Kale salads have become a bit ubiquitous these days, which is actually a great thing. Everyone knows that this dark leafy green is mega good for you, but do you actually know how good it is? A member of the cruciferous vegetable family (along with broccoli and cabbage), kale is bursting with vitamin K (promoting bone health, preventing blood clotting, and crucially regulating our bodies' inflammation), vitamin A (supporting healthy vision and skin) and vitamin C (maintaining our immune system, hydration and metabolism). Kale also contains high amounts of manganese, fiber, and calcium (more calcium than milk, calorie-for-calorie!). Of all the leafy greens, kale boasts the highest level of carotenoids, which lowers our bodies' risk of developing certain types of cancers (in the case of kale, this includes breast, colon, prostrate, ovary and bladder cancer). On top of all this goodness, kale is also super detoxifying, as its high amounts of fiber and sulfur help maintain healthy liver function.* Pretty amazing.
A quick note/advance warning that this recipe also asks you to massage your kale. Yes, you heard that right. Massage. Many of you may be familiar with this technique by now, but in case you aren't: vigorously rubbing raw kale leaves for 2-3 minutes with a drizzle of olive oil, lemon and/or vinaigrette is a wonderful method to use when serving it raw because breaks down the leaves' tough and fibrous cellulose structure, making it much easier to chew and digest. It also mellows out the bitter taste, which I think merits extra bonus points. So wash those hands and get ready to get intimate with your salad!
I've been on a crazy raw corn kick this summer because raw corn is so sweet and delicious. Succulent, ripe white peaches work alongside the corn in this salad to bring an aromatic sweet note to offset the bitter undertones of the kale, while basil provides the punch of fresh herbs and feta rounds out the plate with its salty creaminess. This salad screams of summer. Maybe not as much as a caprese, but pretty damn close. And it's a lot more creative. So what are you waiting for? Summer won't be around for much longer, better celebrate it while you can!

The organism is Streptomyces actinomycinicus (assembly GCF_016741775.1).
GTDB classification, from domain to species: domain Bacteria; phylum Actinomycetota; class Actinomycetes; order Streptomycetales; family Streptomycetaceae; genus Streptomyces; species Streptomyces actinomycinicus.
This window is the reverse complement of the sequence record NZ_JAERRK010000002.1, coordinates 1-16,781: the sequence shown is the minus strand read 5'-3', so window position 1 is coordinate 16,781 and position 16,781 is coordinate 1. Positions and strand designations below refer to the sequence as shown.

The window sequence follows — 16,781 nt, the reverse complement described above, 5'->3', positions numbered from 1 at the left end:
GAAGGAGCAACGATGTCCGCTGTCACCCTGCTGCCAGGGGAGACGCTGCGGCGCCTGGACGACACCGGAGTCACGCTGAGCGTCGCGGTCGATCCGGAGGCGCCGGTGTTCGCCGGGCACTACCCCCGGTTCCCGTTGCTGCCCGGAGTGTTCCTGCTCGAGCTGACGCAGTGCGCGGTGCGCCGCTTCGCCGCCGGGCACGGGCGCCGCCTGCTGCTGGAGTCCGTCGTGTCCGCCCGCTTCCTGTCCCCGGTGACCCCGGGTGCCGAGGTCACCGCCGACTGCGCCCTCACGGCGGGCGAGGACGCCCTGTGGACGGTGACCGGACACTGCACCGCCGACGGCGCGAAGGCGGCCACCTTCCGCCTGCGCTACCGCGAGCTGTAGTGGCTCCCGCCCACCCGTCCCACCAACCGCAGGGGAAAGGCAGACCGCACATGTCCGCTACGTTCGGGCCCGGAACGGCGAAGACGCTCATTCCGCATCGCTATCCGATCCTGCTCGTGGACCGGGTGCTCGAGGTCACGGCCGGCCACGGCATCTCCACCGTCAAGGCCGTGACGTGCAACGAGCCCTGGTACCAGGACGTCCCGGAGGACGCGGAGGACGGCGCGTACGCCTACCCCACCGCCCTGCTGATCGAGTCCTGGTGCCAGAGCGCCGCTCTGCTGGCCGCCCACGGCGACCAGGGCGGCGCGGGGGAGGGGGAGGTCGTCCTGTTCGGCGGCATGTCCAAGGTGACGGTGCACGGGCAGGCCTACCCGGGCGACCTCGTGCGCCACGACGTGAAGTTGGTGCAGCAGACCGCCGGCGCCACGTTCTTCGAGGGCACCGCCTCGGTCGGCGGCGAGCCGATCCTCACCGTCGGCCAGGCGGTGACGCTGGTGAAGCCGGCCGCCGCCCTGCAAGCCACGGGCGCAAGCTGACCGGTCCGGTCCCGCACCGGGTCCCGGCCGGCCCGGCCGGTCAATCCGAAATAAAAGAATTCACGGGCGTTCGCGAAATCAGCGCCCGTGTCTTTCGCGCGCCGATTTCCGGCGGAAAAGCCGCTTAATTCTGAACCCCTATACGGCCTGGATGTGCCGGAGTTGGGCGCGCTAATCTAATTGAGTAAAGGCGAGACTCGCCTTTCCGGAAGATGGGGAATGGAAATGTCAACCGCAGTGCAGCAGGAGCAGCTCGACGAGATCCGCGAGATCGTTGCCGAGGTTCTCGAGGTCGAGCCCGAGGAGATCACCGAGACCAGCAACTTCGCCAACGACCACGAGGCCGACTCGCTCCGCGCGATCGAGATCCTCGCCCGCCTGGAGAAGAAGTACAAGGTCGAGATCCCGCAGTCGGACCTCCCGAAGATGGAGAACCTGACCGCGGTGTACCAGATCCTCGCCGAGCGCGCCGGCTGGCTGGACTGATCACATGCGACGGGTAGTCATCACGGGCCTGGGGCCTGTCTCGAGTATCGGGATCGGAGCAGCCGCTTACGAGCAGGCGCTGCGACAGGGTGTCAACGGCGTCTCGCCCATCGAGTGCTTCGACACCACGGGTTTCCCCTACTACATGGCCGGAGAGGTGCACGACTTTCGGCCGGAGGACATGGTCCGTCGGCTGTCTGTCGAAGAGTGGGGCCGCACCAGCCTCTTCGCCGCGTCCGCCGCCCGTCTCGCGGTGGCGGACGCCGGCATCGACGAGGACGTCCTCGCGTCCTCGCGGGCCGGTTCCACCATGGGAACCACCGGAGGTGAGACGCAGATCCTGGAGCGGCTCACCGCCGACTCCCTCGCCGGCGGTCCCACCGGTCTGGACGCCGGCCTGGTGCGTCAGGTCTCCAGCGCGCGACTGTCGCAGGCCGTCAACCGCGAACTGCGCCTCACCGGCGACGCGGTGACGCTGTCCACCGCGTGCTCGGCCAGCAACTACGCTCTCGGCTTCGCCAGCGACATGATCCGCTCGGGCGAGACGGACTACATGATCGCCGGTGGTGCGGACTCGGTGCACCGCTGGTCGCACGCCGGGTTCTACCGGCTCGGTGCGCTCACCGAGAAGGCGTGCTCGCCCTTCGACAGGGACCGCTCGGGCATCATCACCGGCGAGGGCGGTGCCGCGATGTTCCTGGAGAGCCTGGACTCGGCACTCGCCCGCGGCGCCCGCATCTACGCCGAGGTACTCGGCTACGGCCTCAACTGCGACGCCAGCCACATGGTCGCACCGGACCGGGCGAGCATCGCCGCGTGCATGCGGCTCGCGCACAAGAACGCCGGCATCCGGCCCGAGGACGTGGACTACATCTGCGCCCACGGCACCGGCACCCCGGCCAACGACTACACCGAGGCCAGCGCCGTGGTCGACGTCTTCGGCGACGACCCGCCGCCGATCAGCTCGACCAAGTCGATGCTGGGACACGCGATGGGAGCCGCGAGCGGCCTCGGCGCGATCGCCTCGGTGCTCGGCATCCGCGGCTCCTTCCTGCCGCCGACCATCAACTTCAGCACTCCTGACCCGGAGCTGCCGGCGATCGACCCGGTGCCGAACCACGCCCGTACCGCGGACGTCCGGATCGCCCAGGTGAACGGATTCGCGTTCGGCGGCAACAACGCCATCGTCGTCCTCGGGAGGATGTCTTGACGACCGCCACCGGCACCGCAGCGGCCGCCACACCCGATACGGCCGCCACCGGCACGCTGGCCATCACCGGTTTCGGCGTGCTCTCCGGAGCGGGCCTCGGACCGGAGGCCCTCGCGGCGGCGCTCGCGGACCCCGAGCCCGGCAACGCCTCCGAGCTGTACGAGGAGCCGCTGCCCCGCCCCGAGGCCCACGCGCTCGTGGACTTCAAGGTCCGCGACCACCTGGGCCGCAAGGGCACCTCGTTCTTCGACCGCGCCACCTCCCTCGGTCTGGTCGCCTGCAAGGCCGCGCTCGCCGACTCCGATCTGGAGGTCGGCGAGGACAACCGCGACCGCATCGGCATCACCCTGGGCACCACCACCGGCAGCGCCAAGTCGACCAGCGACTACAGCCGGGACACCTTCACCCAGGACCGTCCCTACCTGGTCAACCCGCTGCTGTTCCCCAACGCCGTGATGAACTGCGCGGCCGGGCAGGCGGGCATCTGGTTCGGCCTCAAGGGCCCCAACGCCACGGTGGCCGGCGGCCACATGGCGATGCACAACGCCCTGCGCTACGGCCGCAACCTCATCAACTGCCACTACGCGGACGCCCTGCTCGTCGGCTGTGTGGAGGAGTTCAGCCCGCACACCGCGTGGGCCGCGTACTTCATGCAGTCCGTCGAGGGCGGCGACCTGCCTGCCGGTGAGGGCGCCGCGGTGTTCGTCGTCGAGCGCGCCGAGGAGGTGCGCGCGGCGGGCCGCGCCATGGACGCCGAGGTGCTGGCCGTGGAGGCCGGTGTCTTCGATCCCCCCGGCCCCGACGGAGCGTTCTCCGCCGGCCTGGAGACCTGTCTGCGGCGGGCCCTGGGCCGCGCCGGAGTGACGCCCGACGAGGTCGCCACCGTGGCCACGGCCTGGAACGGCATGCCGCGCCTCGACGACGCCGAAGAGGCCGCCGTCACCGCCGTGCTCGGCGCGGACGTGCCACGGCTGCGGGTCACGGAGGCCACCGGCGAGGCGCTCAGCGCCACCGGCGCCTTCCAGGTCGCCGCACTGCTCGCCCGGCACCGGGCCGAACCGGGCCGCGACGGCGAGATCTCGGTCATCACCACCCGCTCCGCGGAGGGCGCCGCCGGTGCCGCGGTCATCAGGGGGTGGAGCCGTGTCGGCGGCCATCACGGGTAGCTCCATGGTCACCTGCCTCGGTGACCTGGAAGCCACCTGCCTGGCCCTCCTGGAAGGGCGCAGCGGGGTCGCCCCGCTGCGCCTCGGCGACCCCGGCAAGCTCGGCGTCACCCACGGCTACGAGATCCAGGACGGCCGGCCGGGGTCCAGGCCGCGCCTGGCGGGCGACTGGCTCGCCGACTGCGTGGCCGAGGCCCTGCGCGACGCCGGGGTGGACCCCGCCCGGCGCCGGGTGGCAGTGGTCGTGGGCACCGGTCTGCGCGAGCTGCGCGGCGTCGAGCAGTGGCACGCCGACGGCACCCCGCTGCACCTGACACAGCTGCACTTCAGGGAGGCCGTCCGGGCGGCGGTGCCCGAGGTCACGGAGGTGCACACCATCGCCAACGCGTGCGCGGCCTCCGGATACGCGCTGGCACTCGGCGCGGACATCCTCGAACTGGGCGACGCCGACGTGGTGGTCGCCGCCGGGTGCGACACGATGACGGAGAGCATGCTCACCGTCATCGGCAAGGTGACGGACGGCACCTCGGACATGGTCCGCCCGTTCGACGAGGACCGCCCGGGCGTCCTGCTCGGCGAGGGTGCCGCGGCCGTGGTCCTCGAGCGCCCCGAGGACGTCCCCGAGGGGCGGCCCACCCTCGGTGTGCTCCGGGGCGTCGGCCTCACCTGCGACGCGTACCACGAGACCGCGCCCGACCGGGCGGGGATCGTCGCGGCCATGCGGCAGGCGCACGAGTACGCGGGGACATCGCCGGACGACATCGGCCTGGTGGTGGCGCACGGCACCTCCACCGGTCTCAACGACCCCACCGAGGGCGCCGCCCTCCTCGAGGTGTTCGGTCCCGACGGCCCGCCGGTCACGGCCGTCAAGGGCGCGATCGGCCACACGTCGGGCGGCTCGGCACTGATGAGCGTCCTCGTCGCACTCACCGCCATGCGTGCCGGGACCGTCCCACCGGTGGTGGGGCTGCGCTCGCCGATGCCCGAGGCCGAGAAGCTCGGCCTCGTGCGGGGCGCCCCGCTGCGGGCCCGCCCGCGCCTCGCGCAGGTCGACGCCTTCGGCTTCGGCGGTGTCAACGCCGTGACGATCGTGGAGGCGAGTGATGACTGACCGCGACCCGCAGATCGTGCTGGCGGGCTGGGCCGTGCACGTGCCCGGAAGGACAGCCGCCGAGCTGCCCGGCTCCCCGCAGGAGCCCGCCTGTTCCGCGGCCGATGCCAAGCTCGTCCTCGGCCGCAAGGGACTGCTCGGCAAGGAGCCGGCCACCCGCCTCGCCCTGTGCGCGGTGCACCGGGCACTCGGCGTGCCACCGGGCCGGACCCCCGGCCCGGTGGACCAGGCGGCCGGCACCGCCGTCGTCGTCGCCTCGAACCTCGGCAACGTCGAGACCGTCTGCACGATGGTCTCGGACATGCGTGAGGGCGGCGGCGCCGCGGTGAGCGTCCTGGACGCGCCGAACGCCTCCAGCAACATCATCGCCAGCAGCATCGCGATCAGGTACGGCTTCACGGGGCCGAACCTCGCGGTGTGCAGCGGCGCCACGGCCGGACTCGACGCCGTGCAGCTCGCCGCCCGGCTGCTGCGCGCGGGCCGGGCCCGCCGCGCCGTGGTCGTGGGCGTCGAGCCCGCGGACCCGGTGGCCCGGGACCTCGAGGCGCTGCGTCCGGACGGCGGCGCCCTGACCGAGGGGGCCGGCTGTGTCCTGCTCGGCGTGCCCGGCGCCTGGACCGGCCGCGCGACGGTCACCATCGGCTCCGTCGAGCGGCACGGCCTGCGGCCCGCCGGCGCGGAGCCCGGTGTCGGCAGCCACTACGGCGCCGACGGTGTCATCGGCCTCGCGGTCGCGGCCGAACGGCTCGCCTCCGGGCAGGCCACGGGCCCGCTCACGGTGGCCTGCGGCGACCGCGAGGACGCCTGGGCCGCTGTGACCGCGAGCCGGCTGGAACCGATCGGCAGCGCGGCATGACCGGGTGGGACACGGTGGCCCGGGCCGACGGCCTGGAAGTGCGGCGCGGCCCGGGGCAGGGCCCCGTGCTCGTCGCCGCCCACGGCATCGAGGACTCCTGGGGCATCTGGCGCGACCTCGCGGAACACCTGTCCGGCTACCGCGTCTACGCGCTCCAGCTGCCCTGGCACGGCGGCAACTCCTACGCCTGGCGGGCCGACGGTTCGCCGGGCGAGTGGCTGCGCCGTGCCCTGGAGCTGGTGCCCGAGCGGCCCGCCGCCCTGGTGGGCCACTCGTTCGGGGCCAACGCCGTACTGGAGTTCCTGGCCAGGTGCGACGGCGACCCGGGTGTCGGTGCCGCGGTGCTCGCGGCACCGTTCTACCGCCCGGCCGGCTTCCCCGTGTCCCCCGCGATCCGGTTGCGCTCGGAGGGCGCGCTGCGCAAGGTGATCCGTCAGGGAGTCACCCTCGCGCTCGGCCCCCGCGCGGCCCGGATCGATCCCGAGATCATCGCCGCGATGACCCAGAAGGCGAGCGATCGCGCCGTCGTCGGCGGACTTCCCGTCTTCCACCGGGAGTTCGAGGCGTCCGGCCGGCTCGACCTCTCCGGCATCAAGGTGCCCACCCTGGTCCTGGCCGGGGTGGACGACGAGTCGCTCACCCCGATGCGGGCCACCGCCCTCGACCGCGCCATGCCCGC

White Peach, Fresh Corn & Shredded Kale Salad
1 bunch lacinato kale
2 ears of corn, shucked and kernels sliced off cob
2 ripe white peaches, sliced into 1/4"-1/2" wedges
12-15 basil leaves
3 oz. (generous 1/4 cup) feta cheese
2 Tbsp. cold-pressed olive oil
salt + pepper
1. Remove the stems from each kale leaf. Stack about 8 of the leaves on top of each other into a horizontal pile and roll them together into a long log. Using your fingers to keep the leaves rolled together, slice the log perpendicular to the roll into strips as thinly as you can (this technique is called chiffonade). Repeat this with the remaining kale.
2. In a large bowl, drizzle 1 Tbsp. olive oil onto the kale and massage with your hands by rubbing the strips vigorously between your fingers until the kale has softened and vastly diminished in volume, 1-2 minutes.
3. Add corn kernels to the kale. Squeeze in juice of half a lemon, season with a generous pinch of salt and a crack or two of black pepper and mix gently.
4. Stack the basil leaves as you did with the kale, roll into a log and cut into thin strips.
5. Add basil, peach wedges and crumbled feta to the salad. Toss gently.
6. Taste and adjust dressing and seasoning. If your palette is anything like mine, it may need more oil and will definitely need more lemon. Enjoy!